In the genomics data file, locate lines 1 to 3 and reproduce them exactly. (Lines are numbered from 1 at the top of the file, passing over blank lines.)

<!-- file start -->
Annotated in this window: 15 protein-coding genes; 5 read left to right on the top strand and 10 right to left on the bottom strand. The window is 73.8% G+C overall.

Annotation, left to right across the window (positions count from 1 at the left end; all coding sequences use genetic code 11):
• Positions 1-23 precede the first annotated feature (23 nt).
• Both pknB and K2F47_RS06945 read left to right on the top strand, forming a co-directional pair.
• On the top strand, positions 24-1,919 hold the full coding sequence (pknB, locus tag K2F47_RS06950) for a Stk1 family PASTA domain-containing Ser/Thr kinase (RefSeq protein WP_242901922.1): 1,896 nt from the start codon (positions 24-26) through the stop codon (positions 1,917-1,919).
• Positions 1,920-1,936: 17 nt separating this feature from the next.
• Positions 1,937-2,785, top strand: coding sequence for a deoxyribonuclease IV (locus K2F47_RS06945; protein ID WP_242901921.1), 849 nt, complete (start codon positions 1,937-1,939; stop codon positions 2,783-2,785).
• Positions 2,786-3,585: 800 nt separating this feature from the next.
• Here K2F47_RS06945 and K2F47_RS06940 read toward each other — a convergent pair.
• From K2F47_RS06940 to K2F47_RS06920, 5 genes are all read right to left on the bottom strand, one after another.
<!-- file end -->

Annotated in this window: 15 protein-coding genes; 5 read left to right on the top strand and 10 right to left on the bottom strand. The window is 73.8% G+C overall.

Annotation, left to right across the window (positions count from 1 at the left end; all coding sequences use genetic code 11):
• Positions 1-23 precede the first annotated feature (23 nt).